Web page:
An Election of Attrition


Less of a choice between two evils, a contest between two failures.

Heading into the first presidential debate, Trump was gaining ground, Hillary Clinton was losing it. He has had the momentum and it could be the case that Trump has been taking advantage of his only opportunity: his opponent is Hillary Clinton. Hillary’s failure to excite Democrats, which has also left the door open to formidable challenges from third-party candidates, means Democrats might miss the mark by failing to turn out enough of their 2012 coalition in 2016. 

We have made for ourselves an election of attrition in which the only way a candidate can win is if the other candidates are bigger failures. The only way the Democrats could win with Hillary Clinton was if the Republicans chose someone worse as their nominee. Likewise, the only way the Democrats could fail to overcome the nomination of a reality television character was to choose someone that couldn’t sufficiently excite enough Democrats to vote.

It is in the vested interest of the candidates, their campaigns, and their supporters to build and maintain an encouragement loop so that voters thinking of abstaining in November get off the sidelines and become supporters themselves, or at least actively campaign against their opponent. For Trump, that means Republicans need conservatives and regular Republican voters to abandon the “Never Trump” effort and help him defeat Clinton in November. To do this, the Republicans would need to make the case that Republican votes will matter this time, that there is in fact a unique opportunity to beat Hillary Clinton and the Democrats.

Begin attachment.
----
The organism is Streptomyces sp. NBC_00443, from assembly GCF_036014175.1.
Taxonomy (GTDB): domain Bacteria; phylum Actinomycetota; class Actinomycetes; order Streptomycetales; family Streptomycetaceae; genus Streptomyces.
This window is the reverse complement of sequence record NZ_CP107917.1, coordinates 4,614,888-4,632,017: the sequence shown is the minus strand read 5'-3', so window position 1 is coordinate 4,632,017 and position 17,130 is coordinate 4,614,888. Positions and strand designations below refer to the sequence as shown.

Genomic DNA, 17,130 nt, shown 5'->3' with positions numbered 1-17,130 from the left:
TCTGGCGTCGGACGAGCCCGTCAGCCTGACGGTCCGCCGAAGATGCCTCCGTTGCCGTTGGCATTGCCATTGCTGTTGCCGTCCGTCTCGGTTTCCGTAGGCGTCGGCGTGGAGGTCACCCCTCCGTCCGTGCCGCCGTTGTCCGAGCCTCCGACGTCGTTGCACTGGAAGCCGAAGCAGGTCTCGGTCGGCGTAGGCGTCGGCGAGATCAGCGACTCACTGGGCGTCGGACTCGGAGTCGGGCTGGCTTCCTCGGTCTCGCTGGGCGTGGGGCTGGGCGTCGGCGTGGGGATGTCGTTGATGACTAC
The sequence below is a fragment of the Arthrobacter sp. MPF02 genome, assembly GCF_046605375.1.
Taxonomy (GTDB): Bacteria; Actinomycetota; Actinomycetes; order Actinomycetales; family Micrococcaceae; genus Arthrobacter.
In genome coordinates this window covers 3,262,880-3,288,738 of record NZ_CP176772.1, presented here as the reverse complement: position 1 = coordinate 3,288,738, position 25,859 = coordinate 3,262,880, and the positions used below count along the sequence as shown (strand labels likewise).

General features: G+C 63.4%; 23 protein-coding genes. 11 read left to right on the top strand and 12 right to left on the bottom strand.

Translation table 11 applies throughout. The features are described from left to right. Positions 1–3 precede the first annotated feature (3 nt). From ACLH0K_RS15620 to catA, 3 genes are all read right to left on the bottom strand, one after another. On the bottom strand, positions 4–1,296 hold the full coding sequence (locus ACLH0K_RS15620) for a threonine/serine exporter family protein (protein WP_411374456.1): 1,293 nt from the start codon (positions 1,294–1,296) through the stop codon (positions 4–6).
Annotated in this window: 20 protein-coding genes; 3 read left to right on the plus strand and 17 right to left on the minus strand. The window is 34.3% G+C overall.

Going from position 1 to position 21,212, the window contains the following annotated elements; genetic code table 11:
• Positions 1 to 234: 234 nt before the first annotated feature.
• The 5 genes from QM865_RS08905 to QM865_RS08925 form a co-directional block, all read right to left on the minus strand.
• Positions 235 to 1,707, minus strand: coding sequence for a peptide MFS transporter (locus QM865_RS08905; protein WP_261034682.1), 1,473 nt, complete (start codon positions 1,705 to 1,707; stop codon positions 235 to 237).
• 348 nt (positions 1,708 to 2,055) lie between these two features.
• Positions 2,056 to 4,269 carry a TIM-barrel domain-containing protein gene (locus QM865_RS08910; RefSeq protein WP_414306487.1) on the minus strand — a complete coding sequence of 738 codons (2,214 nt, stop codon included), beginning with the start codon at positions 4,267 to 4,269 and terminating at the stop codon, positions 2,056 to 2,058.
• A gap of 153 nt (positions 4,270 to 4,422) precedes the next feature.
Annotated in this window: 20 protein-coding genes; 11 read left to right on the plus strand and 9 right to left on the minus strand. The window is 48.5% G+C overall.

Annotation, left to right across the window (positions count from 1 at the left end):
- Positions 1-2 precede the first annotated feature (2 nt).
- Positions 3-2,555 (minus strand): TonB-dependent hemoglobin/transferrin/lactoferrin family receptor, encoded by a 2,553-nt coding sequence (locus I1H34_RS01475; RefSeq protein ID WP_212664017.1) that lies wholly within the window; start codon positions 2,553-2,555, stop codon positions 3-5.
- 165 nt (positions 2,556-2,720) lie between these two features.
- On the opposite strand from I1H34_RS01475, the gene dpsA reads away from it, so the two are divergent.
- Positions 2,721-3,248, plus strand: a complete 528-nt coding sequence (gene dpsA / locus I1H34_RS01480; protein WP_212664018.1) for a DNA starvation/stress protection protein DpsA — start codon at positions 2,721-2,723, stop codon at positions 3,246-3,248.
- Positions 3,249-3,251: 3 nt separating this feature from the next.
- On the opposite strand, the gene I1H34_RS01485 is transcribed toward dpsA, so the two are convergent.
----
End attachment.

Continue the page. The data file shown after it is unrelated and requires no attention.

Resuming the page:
Most conservative anti-Trump bloggers, radio hosts, elected officials, and former party operatives believe that their voice matters. Their “Never Trump” stance is more than an individual choice, but a decision to wield their influence against the Republican Party’s nominee. They may feel they owe it to the country to explain why they are using such influence to undermine the Trump campaign, and if they don’t, surely the Trump supporters that are already issuing death threats and recriminations will demand it of them. Trump’s nomination should be seen as confirmation that their influence was always limited to like-minded conservatives, that Trump’s primary voters were less likely to share their ideological formulations, and that they are less influential than ever because Trump’s mission now is to win over enough voters that are not sympathetic to conservatism whatsoever.